Kuyper provides some helpful insight in understanding how theology matters for absolutely everything.[1] T. M. Moore has well-summarized the theological underpinnings of Kuyper’s view in four points.[2] First, according to Scripture, there is a deep antithesis present in the world, a great struggle between the kingdom of light and the kingdom of darkness, between Christ and Satan, between truth and error. This great struggle manifests itself in different ways in human history, and right now it manifests itself in the challenges posed by modernism, postmodernism, scientism, secularism, etc. Christians should resist this totalitarian assault on social, cultural, and political life. We should fight it tooth and nail, not only from the pulpit, but in the university, business, arts, sciences, politics, etc., and we should resist it in an openly and robustly Christian manner.

Second, according to Scripture, God’s Word brought forth the world from nothing, and then ordered that world. Because of this creation order, there is a corollary cultural order which Kuyper called sphere sovereignty. The various spheres (or, dimensions) of culture are ordered by God and they each have their own integrity (or sovereignty) and order, and were meant to function according to unique God-given principles. Moreover, these dimensions of culture (such as art, science, politics, and education) have been hijacked by the kingdom of darkness. We agree with Kuyper that Christians cannot take the liberal route and accommodate ourselves to the prevailing cultural winds but neither should we take the “fundamentalist” or “separatist” route and withdraw from those arenas.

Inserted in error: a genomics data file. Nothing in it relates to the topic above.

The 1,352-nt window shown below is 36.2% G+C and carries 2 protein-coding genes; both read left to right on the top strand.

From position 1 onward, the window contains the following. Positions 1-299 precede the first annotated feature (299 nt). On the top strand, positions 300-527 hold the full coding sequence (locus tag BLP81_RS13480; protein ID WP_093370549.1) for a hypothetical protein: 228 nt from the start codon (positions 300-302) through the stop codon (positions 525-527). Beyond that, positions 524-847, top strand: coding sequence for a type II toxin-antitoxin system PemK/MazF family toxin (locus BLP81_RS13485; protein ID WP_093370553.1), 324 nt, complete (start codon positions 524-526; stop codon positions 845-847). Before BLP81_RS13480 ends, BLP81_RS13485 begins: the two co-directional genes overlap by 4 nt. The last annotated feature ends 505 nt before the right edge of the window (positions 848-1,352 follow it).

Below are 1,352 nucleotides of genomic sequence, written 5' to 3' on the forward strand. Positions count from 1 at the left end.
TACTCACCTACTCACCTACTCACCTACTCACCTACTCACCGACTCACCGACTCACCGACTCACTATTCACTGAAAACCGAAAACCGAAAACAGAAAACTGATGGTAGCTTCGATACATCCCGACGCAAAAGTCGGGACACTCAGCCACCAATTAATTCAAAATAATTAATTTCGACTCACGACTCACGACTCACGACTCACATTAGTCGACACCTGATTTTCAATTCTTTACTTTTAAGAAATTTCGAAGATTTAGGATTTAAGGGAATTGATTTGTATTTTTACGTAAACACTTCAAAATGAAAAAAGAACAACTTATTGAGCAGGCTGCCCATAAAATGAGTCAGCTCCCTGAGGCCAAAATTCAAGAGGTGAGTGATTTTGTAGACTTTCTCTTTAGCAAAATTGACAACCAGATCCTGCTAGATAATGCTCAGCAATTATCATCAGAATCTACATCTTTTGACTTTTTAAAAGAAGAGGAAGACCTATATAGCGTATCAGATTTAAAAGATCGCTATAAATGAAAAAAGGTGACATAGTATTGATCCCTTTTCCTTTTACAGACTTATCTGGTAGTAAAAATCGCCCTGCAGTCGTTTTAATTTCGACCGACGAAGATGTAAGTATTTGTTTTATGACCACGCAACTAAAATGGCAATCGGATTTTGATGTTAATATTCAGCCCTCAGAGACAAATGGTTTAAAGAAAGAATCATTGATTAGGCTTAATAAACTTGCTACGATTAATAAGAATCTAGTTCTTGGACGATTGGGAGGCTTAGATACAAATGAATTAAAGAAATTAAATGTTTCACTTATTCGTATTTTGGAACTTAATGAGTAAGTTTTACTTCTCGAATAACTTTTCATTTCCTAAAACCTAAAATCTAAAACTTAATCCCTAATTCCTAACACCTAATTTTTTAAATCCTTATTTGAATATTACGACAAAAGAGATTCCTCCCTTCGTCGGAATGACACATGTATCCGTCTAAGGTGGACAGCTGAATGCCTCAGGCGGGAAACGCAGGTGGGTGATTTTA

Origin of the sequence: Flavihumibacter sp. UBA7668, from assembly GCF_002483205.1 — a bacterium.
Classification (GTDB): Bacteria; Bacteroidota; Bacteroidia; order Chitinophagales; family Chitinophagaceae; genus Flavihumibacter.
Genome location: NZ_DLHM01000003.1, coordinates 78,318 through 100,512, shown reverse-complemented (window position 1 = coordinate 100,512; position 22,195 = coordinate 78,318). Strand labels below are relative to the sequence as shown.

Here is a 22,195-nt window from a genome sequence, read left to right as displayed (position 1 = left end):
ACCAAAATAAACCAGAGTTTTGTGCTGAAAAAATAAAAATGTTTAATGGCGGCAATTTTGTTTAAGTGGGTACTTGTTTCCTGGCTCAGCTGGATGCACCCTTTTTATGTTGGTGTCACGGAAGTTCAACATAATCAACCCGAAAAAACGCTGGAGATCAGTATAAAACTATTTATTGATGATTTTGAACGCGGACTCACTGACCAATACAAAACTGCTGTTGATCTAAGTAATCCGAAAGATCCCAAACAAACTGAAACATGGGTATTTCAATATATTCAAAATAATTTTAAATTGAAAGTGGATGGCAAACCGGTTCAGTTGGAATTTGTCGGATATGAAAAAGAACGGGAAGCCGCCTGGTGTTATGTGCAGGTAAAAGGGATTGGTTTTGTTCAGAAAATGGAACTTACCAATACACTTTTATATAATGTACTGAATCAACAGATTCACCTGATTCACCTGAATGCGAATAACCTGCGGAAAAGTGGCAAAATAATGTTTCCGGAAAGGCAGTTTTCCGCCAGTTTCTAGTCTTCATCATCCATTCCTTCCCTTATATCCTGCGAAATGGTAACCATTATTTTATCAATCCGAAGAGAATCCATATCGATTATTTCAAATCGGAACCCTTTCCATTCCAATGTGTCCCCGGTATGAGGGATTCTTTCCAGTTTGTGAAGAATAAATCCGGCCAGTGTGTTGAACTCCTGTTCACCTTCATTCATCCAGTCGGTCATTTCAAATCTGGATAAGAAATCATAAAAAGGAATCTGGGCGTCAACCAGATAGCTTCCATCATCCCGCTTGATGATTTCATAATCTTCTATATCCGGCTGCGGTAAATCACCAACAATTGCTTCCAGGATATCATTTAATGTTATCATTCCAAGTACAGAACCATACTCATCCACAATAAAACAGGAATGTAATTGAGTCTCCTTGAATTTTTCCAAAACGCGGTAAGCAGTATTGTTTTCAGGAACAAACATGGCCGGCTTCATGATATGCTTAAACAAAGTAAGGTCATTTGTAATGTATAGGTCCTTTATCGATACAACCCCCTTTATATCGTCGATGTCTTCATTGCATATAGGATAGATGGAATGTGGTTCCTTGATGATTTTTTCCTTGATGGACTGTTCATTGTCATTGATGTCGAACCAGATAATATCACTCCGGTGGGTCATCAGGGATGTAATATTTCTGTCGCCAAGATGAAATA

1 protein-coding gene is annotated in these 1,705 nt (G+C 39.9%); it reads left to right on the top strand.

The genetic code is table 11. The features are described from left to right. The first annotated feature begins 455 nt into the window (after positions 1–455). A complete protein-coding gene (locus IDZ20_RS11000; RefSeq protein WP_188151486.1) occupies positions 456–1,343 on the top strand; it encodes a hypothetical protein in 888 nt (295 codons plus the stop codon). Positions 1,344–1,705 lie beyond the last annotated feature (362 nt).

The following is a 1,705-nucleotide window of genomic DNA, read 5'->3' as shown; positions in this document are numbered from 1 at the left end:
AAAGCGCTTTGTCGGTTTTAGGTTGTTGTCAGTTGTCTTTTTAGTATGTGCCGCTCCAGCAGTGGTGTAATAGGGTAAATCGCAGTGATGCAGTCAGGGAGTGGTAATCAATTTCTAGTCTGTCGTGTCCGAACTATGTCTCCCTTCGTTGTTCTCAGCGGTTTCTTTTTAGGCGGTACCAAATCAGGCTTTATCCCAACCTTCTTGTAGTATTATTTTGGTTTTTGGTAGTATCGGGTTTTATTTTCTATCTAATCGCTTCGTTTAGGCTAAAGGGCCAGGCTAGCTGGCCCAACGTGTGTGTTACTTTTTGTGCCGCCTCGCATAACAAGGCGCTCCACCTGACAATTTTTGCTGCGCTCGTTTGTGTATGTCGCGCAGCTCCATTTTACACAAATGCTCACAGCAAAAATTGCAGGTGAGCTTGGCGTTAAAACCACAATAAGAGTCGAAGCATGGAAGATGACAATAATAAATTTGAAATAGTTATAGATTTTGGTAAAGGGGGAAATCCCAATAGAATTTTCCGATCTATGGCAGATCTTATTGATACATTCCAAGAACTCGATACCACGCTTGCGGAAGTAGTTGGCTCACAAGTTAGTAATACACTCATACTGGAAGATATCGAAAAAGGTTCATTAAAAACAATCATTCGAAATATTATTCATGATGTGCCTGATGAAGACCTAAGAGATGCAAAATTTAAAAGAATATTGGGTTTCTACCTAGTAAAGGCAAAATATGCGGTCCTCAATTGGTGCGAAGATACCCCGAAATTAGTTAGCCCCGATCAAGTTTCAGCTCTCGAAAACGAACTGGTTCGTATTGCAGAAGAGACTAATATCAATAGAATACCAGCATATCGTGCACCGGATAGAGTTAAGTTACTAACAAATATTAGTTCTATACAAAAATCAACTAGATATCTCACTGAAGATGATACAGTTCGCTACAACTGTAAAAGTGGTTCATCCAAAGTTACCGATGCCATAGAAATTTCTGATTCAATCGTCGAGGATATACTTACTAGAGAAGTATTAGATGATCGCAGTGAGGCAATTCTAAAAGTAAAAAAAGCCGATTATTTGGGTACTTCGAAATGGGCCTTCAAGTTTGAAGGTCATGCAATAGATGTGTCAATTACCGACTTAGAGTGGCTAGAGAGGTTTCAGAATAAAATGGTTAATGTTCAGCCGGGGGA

Third, Kuyper rejected the sacred/secular dichotomy as an unbiblical dualism because it undercuts the absolute Lordship of Christ over all realms of creation. If Christ is the creator of everything, then he is Lord over everything. No piece of our (“secular”) life is to be sealed off from Christ’s lordship. Every square inch of it belongs to Christ and ought to be made to honor him. This is why the present blog series presupposes that missional Christians not only participate in speaking the gospel and participating in missions, but also view their work, their leisure, and their studies as a way of shedding light on the gospel and working out the implications of the gospel. Fourth, Kuyper believed in freedom of conscience. When Christians recognize the antithesis present in the various spheres of culture, they work to bring those spheres under the Lordship of Christ, but the tools they use to do so are reason and persuasion rather than coercion.